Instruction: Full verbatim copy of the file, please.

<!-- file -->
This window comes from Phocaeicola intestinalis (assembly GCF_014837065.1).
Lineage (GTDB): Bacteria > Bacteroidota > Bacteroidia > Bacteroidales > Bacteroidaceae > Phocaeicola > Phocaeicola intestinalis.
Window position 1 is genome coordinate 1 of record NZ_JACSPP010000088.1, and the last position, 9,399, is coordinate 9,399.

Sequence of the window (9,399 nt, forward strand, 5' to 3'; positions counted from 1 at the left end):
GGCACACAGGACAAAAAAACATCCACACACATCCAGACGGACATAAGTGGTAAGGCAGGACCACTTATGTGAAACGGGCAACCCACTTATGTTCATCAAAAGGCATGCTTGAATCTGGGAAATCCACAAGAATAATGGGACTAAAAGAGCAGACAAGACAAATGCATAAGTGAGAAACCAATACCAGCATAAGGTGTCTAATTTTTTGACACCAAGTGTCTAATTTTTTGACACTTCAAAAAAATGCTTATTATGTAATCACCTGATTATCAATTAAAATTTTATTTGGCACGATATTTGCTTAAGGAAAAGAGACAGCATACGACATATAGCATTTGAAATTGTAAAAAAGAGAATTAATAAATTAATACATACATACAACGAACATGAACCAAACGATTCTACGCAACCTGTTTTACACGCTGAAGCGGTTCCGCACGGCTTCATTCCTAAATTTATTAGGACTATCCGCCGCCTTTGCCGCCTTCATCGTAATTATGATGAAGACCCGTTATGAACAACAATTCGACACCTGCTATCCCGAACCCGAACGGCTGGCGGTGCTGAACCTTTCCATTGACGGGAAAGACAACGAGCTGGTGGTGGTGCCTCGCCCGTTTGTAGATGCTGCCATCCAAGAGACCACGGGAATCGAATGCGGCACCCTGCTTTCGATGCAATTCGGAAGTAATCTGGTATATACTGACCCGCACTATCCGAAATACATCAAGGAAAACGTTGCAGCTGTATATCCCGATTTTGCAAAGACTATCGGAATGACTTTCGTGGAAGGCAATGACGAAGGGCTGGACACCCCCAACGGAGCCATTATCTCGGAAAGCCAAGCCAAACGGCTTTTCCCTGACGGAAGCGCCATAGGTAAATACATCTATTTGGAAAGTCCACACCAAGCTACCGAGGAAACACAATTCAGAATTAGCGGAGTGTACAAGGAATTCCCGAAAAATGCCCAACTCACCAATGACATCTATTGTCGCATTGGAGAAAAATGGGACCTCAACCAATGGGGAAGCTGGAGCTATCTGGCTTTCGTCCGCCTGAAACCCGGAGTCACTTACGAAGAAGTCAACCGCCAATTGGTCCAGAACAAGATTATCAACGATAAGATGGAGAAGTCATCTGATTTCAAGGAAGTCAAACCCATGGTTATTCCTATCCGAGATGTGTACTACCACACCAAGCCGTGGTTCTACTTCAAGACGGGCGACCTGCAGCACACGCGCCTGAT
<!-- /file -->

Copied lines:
This window comes from Phocaeicola intestinalis (assembly GCF_014837065.1).
Lineage (GTDB): Bacteria > Bacteroidota > Bacteroidia > Bacteroidales > Bacteroidaceae > Phocaeicola > Phocaeicola intestinalis.
Window position 1 is genome coordinate 1 of record NZ_JACSPP010000088.1, and the last position, 9,399, is coordinate 9,399.

Sequence of the window (9,399 nt, forward strand, 5' to 3'; positions counted from 1 at the left end):
GGCACACAGGACAAAAAAACATCCACACACATCCAGACGGACATAAGTGGTAAGGCAGGACCACTTATGTGAAACGGGCAACCCACTTATGTTCATCAAAAGGCATGCTTGAATCTGGGAAATCCACAAGAATAATGGGACTAAAAGAGCAGACAAGACAAATGCATAAGTGAGAAACCAATACCAGCATAAGGTGTCTAATTTTTTGACACCAAGTGTCTAATTTTTTGACACTTCAAAAAAATGCTTATTATGTAATCACCTGATTATCAATTAAAATTTTATTTGGCACGATATTTGCTTAAGGAAAAGAGACAGCATACGACATATAGCATTTGAAATTGTAAAAAAGAGAATTAATAAATTAATACATACATACAACGAACATGAACCAAACGATTCTACGCAACCTGTTTTACACGCTGAAGCGGTTCCGCACGGCTTCATTCCTAAATTTATTAGGACTATCCGCCGCCTTTGCCGCCTTCATCGTAATTATGATGAAGACCCGTTATGAACAACAATTCGACACCTGCTATCCCGAACCCGAACGGCTGGCGGTGCTGAACCTTTCCATTGACGGGAAAGACAACGAGCTGGTGGTGGTGCCTCGCCCGTTTGTAGATGCTGCCATCCAAGAGACCACGGGAATCGAATGCGGCACCCTGCTTTCGATGCAATTCGGAAGTAATCTGGTATATACTGACCCGCACTATCCGAAATACATCAAGGAAAACGTTGCAGCTGTATATCCCGATTTTGCAAAGACTATCGGAATGACTTTCGTGGAAGGCAATGACGAAGGGCTGGACACCCCCAACGGAGCCATTATCTCGGAAAGCCAAGCCAAACGGCTTTTCCCTGACGGAAGCGCCATAGGTAAATACATCTATTTGGAAAGTCCACACCAAGCTACCGAGGAAACACAATTCAGAATTAGCGGAGTGTACAAGGAATTCCCGAAAAATGCCCAACTCACCAATGACATCTATTGTCGCATTGGAGAAAAATGGGACCTCAACCAATGGGGAAGCTGGAGCTATCTGGCTTTCGTCCGCCTGAAACCCGGAGTCACTTACGAAGAAGTCAACCGCCAATTGGTCCAGAACAAGATTATCAACGATAAGATGGAGAAGTCATCTGATTTCAAGGAAGTCAAACCCATGGTTATTCCTATCCGAGATGTGTACTACCACACCAAGCCGTGGTTCTACTTCAAGACGGGCGACCTGCAGCACACGCGCCTGAT